Climate and Engines – similarities and lack thereof.

After a whole semester of getting hammered by all kinds of climate related courses, one develops a great respect for the Earth and for the sheer dumb luck that we call life.

For example, a little closer to the Sun, we might have gone the Venus way, a little farther we would have been like Mars. Even then, we had to have the right amount of CO2 in the atmosphere, a surface dominated by water and its wierd behavior to survive. Also interesting is the fact that we have as a major component of our atmosphere a very reactive gas called oxygen whose fraction has not varied for a couple of million years. A little more oxygen, everything would have burned to cinders long time ago. A little less, the diversity of life that we see might not have existed. How silly bacteria and plants have managed to maintain the fraction of oxygen for this long a time period is quite a mystery!!

The Earth’s climate is like the holy grail for students of nonlinear physics, and thousands make a living by showing that we still have much to learn about it. That humans will never be able to accurately predict it over very long times scales is a given, so everyone has a gala time building models of increasing complexity to see how good we can become at this game of prediction in the future. All that being said, the basic physics behind climate are well understood, just that to predict it will require crazily large amounts of measurements of a crazily large number of variables, which just may not happen anytime before we cook ourselves.

To a first approximation, the earth is very much like an engine: it takes energy from the sun, does some work with it, and rejects the waste heat back to space. Since it has been doing this for millions of years, it seems reasonable to assume that what comes in must go out, otherwise this energy would build up within the earth, eventually destroying it. This kind of state is called radiative equilibrium.

So, what kind of work does the earth do using this energy ? Well, it causes winds, oceans currents to develop, helps photosynthesis and eventually (though not necessarily) forms something interesting like Aishwarya Rai. Every source of energy available to humans today, from flowing water to coal to Red Bull, all are sunlight in different forms (except nuclear, of course).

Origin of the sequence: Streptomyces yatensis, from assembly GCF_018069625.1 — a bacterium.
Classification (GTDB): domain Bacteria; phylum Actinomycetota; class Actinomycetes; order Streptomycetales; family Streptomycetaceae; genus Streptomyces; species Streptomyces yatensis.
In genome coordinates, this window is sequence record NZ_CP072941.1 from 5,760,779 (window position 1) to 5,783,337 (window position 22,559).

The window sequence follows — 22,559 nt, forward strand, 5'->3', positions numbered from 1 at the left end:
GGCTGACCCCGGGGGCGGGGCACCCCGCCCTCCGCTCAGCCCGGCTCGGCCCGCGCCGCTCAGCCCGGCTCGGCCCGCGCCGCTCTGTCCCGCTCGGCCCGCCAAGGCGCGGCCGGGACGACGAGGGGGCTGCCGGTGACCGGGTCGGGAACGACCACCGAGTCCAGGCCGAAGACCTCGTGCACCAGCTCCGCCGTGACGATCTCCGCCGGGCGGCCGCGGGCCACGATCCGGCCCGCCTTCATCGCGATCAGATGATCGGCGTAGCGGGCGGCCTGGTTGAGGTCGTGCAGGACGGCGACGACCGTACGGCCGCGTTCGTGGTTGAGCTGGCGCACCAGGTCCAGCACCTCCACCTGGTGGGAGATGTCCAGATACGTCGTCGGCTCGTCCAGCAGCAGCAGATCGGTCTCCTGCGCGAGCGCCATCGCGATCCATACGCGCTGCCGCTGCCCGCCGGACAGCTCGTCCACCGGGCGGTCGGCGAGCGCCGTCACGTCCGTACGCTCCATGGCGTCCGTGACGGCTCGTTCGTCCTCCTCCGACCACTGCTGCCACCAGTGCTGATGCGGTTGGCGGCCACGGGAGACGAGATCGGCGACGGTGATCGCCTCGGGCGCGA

So, the main purpose of the earth’s weather (If one can impute purpose to it)  seems to be to distribute this energy to all corners of the earth. There are places like Antartica which really cannot be bothered by all this energy and reflect it back, other places like Kolkata and Chennai which seem to take in more than needed, but on the whole, the spread is quite even. The atmosphere seems to act like a piston, moving this way and that, taking excess energy from here and transferring it there. The poor atmosphere just wants to remain calm and steady, but somehow it manages to gain enough energy to become unstable. In the tropics where we live, the main mechanism by which it tries to regain equilibrium seem to be via rainfall – little wonder why it rains so much in the tropics!

The oceans take in quite a bit of this energy, keep it to themselves for a long time (unless something makes them throw it back out) and act like the flywheel – even if there is no much energy coming in from the sun (at night, say), they provide some energy back to the atmosphere, which is why coastal regions don’t really have too much variations in temperature.

But unlike human built engines, climate and weather don’t really bother about (probably due to lack of awareness) Carnot’s theorem. The source and sink temperatures for most of earth’s thermodynamic cycles is miniscule – the temperature difference for a good monsoon to happen is probably lesser than 10 degrees centigrade, amounting to an efficiency of almost zero! Makes you wonder if the Earth managed so well with zero efficiency thermodynamic cycles, why are we hell bent upon engines with huge contrasts in source and sink temperatures! Maybe we are just too impatient, and want to travel from Bangalore to Boston in less than a day. In contrast, ocean currents probably take years to do such a trip.

Come to think of it, huge gradients of anything are not really visible on earth, and where they exist they are quite destructive (think waterfall!). But even large gradients like waterfalls finally work to reduce the same gradient (these are called negative feedbacks). There are processes which enhance gradients (called positive feedbacks), and which are believed to have caused (and removed) the many Ice Ages that the earth has experienced, but on the whole this policy of keeping gradients small seems to have worked quite well for the Earth – Ice Age or otherwise, the Earth’s mean temperature does not seemed to have varied by more than 10 degree centigrade over millions of years. Individual areas might have huge variations, but as a whole it has been quite steady.

In contrast, a factory can have a variation of over 100 degrees over a single day! Obviously, factories cannot last millions of years. Any extreme event ( like human civilization ;) cannot sustain itself for long. But we seem to have made an ideal out of extremes : F1 racing, supersonic flights, George Bush, Bill Gates, Narendra Modi and so on, which does not seem to conform with sustainable behavior. One wonders whether sustainability addresses such issues. There is little doubt that our industrial civilization of the past 200 years will be a blip in the history of the Earth, but it remains to be seen (by who/whatever inhabits this planet millions of years from now) whether the Earth changes forever due to this extreme blip.


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